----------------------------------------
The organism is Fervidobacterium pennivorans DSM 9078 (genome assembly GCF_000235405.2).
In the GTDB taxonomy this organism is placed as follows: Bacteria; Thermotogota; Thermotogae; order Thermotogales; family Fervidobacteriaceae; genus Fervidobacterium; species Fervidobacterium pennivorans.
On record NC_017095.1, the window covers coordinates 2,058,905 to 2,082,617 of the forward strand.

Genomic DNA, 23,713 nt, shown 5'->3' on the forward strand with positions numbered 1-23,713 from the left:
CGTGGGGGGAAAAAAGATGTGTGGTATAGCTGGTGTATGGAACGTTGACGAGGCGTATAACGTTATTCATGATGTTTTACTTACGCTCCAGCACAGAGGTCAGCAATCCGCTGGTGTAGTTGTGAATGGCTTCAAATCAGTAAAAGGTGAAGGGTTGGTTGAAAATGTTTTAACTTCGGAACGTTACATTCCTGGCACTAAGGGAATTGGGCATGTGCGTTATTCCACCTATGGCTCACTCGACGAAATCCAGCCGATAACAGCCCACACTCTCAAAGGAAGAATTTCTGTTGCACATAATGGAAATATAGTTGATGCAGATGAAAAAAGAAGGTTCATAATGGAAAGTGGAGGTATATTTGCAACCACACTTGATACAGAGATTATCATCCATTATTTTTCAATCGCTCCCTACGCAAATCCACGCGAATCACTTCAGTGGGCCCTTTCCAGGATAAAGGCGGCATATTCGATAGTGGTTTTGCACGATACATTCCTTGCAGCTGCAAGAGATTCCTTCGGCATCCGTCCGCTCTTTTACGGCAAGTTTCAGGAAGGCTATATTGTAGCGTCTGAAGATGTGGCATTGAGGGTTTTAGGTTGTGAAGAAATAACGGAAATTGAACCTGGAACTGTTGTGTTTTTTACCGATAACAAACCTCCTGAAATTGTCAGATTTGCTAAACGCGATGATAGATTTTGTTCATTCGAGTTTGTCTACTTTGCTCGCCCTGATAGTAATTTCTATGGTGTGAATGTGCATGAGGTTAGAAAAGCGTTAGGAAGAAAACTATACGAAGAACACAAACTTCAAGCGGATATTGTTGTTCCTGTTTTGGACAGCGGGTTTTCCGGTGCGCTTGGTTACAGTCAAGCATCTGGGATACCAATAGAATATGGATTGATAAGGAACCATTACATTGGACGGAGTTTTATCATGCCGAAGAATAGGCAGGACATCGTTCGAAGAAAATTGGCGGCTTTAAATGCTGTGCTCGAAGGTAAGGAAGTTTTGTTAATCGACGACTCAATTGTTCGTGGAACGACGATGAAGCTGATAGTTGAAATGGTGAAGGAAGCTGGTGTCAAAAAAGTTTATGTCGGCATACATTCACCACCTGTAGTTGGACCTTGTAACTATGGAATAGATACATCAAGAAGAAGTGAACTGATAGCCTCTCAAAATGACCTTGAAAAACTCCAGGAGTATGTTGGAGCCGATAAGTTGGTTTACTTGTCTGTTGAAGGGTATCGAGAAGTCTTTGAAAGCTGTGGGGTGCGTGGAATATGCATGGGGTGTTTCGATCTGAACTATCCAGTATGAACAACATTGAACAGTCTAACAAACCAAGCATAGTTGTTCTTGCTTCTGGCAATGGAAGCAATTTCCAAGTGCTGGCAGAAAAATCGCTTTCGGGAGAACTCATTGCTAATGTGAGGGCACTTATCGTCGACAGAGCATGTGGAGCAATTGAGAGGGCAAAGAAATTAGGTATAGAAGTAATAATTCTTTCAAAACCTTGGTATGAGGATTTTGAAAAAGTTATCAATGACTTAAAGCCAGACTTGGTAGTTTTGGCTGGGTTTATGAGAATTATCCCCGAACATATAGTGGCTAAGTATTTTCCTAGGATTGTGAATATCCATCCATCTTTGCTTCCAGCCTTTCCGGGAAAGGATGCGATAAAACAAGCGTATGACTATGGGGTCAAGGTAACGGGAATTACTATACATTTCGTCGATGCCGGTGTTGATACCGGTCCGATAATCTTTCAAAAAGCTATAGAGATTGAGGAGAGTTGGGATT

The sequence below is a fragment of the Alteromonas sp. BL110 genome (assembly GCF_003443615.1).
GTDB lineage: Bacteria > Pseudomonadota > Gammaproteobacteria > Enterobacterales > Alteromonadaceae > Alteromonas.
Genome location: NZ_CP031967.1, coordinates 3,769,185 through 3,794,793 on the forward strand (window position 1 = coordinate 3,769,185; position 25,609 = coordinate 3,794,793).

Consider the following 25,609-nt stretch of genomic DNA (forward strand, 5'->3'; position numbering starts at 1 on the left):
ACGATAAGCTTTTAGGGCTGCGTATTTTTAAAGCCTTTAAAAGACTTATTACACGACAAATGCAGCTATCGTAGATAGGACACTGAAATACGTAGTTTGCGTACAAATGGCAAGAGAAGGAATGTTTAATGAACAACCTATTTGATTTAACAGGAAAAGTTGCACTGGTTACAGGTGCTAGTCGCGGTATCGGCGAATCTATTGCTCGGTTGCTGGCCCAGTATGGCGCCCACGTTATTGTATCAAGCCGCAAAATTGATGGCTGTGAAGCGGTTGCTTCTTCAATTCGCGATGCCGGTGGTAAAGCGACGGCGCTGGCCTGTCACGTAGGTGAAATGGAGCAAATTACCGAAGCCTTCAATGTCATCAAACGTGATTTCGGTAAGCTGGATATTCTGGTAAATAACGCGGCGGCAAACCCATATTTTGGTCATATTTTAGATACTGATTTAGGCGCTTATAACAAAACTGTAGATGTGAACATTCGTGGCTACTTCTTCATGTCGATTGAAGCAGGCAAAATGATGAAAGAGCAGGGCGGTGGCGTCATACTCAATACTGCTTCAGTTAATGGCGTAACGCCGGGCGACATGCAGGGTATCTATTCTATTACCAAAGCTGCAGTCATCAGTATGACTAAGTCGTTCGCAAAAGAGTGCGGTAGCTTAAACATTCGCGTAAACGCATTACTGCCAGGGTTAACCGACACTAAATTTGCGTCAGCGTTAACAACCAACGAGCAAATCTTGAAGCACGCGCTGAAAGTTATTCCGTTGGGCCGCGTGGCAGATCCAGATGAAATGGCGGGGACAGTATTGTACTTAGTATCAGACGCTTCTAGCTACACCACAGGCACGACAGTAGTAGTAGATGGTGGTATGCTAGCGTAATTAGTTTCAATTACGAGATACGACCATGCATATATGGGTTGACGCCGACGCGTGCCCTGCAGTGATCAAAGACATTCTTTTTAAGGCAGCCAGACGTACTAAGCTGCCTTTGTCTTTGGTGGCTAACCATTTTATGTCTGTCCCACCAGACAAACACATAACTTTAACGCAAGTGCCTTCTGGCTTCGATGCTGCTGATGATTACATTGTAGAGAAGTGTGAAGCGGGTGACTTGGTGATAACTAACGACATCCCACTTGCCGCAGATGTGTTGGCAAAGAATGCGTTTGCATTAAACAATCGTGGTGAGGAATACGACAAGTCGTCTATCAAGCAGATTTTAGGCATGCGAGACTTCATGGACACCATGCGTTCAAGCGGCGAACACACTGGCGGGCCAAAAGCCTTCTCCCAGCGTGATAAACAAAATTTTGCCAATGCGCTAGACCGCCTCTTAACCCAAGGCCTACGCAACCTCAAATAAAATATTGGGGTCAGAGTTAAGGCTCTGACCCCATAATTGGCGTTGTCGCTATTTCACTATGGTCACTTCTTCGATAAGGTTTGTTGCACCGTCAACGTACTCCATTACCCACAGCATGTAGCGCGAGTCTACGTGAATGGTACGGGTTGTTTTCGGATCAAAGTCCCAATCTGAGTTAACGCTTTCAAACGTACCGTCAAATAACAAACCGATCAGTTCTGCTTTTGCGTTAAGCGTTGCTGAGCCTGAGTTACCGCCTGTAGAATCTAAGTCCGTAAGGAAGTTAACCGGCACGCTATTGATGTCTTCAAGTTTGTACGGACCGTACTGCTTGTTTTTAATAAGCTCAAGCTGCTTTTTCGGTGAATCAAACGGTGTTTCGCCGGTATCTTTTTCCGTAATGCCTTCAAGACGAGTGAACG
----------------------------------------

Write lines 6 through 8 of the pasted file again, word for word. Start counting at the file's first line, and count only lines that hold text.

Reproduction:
The sequence below is a fragment of the Alteromonas sp. BL110 genome (assembly GCF_003443615.1).
GTDB lineage: Bacteria > Pseudomonadota > Gammaproteobacteria > Enterobacterales > Alteromonadaceae > Alteromonas.
Genome location: NZ_CP031967.1, coordinates 3,769,185 through 3,794,793 on the forward strand (window position 1 = coordinate 3,769,185; position 25,609 = coordinate 3,794,793).